Anybody who is practicing TDD or BDD knows that it is important to abstract dependencies. Especially external dependencies you have no control over. But that might not be enough always.
Last year myself and a few co-workers were in a situation where we all needed to take a rather destructive update from a common dependency in several projects. The change was destructive since it involved renaming of a dependent assembly that was also being used by directly by our projects. Let me try to explain that: My project had two dependencies; A and B. However A in turn depended on B and C. The change was to rename B to D. Not a very common case but it highlighted something interesting.
For my co-workers who did not test their code depending on this assembly the update was virtually impossible. It was virtually impossible to make it even compile. Myself I had abstracted the dependency so it was very easy to make it compile but since the component was used by a lot of assemblies I ran into various assembly loading problems.
Turned out there was only one co-worker that actually could take the change. He had not only abstracted the dependency but also put it in a separate assembly so he isolated the dependency too. As you might imagine the change was rolled back and redesigned to not include the assembly renaming, but it made me think.
Just abstracting your third party dependencies is not enough to minimize the risk of the dependency to break you when there is an update. You must also put the abstraction in a separate assembly so it is isolated. Naturally you can do this on demand to save yourself some work...
So remember; abstraction is nothing - isolation is everything!
I don't think that more complexity, more compile time, more deployment, more IO, etc... is a fair price for handling dependency changes gracefully.
Further read: https://www.simple-talk.com/dotnet/.net-framework/partitioning-your-code-base-through-.net-assemblies-and-visual-studio-projects/
@Daniel Fisher: I do not completely agree with the article you referenced since it seems to imply that if you have a large project you always compile everything. For a large project I do not think I would ever want to compile everything at once, ever. I think you want to separate your project into smaller pieces that are built separately and then shared in binary form. Either by using a private NuGet server or a binary drop folder. The referenced article kind of implies that since it mentions building all projects into a common bin folder.ReplyDelete
On the projects I have worked on putting everything into one single assembly would not have made it possible for me to compile in a short enough time for me to be happy when I need to make a change.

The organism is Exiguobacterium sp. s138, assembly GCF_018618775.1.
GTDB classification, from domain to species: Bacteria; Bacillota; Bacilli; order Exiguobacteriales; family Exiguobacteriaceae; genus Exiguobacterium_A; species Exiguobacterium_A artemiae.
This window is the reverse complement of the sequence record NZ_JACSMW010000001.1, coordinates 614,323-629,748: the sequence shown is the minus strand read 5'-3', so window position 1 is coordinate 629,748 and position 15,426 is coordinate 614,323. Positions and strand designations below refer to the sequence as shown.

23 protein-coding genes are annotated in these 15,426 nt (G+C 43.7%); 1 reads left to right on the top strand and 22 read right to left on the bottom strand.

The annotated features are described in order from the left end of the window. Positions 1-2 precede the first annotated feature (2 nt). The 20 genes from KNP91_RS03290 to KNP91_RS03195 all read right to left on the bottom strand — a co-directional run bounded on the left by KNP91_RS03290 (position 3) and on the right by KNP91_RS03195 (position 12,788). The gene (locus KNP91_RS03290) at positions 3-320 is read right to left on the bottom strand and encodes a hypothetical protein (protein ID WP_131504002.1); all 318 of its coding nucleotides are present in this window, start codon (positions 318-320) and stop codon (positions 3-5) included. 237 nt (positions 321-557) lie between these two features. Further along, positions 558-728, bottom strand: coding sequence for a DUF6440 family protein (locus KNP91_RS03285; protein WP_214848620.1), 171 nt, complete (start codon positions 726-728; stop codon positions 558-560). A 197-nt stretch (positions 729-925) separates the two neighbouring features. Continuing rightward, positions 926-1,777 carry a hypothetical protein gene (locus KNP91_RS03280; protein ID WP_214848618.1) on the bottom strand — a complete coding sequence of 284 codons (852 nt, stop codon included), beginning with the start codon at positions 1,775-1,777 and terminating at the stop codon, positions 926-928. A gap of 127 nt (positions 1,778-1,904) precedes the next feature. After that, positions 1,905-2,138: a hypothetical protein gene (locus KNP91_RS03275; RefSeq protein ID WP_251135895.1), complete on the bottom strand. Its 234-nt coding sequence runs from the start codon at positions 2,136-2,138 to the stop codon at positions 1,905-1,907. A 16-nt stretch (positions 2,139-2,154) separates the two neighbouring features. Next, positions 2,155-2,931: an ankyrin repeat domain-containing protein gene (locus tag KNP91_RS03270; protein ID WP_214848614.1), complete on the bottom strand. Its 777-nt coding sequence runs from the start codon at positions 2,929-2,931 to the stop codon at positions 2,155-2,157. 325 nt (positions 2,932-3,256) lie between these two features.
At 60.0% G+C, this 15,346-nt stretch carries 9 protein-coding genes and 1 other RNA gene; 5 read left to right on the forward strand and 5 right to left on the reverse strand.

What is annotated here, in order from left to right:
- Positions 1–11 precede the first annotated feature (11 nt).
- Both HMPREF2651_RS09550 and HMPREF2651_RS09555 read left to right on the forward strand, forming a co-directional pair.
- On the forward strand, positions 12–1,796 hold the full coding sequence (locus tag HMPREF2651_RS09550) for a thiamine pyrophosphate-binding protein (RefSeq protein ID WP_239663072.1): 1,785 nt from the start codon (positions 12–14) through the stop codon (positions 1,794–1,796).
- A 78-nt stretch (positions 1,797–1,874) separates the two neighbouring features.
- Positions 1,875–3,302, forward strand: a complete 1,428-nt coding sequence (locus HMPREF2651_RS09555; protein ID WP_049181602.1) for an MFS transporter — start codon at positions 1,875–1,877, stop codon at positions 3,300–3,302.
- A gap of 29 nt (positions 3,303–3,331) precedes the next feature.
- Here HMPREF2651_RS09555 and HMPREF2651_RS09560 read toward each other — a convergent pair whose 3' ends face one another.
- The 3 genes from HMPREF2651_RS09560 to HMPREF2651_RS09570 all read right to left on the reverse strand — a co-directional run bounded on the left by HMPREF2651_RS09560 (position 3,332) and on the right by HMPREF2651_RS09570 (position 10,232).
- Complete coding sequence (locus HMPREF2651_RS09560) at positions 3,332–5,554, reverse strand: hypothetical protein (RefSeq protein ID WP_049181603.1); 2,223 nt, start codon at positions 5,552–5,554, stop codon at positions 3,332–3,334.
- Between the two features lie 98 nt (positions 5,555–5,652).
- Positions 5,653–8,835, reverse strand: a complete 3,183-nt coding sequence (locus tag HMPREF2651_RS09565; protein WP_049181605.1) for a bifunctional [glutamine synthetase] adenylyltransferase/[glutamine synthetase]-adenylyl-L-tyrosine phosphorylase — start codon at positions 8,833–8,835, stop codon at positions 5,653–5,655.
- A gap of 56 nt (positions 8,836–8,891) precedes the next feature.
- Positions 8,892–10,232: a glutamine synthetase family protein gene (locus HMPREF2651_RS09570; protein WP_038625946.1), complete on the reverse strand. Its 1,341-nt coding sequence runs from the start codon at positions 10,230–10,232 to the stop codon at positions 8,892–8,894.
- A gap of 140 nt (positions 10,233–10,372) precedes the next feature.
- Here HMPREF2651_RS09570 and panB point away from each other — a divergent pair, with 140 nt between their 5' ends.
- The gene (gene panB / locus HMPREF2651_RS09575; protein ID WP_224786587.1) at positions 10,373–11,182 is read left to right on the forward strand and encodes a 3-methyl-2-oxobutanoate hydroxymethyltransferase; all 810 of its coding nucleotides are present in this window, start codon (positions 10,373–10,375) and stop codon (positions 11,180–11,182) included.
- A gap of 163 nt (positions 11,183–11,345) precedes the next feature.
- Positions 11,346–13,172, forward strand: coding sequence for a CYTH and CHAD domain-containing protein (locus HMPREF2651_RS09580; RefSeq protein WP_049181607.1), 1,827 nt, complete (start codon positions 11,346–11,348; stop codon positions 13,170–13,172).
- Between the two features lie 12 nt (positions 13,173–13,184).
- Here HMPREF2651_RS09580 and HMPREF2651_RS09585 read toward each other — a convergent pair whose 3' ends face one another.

This does not mean that the article is giving bad advice. I agree some people create way more projects than they need and that is bad. I even said above that physical separation is something you can do on demand to save yourself some work since I described what I hope is a very rare scenario. The key point is to show that abstraction of dependencies is not always enough - isolation is the only way to be sure. But like they say in the movie Aliens; "let's nuke it from orbit, it is the only way to be sure" - the solution that solves all your problems is not going to be the best solution for all your problems.
I think it's a repeated pattern in discussions, and I also think it's almost always pointless to discuss. Because what we (almost) always lack is context. All the techniques and ways to split projects etc. are centering around simple questions. how big is your codebase, did you reach the "painlevel" for the next scaleout move. That could be introduction of IOC container, intrduction of verticval slices in the architecture (reducing build time by strongly reducing the longest path in the build dependency tree), introdcution of more sophisticated spectests , etc. pp. There is never a right or wrong, just the righ or wrong chouice in relation to some metrics of a codebase, and as long as we don't define those metrics and simplify to a shared mental "map", we will always stumble in the dark.ReplyDelete
To be more specific: in your case, the codebase was sophisticate enough, so that the overhead of the added project easily trumped the problem with updating the 3rd party reference. "Sophisticated" in that case means a higher score in soem kind of "3rd party change frequency vs code read frequency" metric. In addition, technology (a.k.a tooling) always removes the overhead, so having an alternative build tool which doesn't rely on VS (in fact inside my company I'm writing one right now) and completely derives the build tree from conventions, makes the extra project a nonissue.
Sorry for the long post, but it was just something on my mind, should probably start blogging as I see that pattern in discussion all over the place.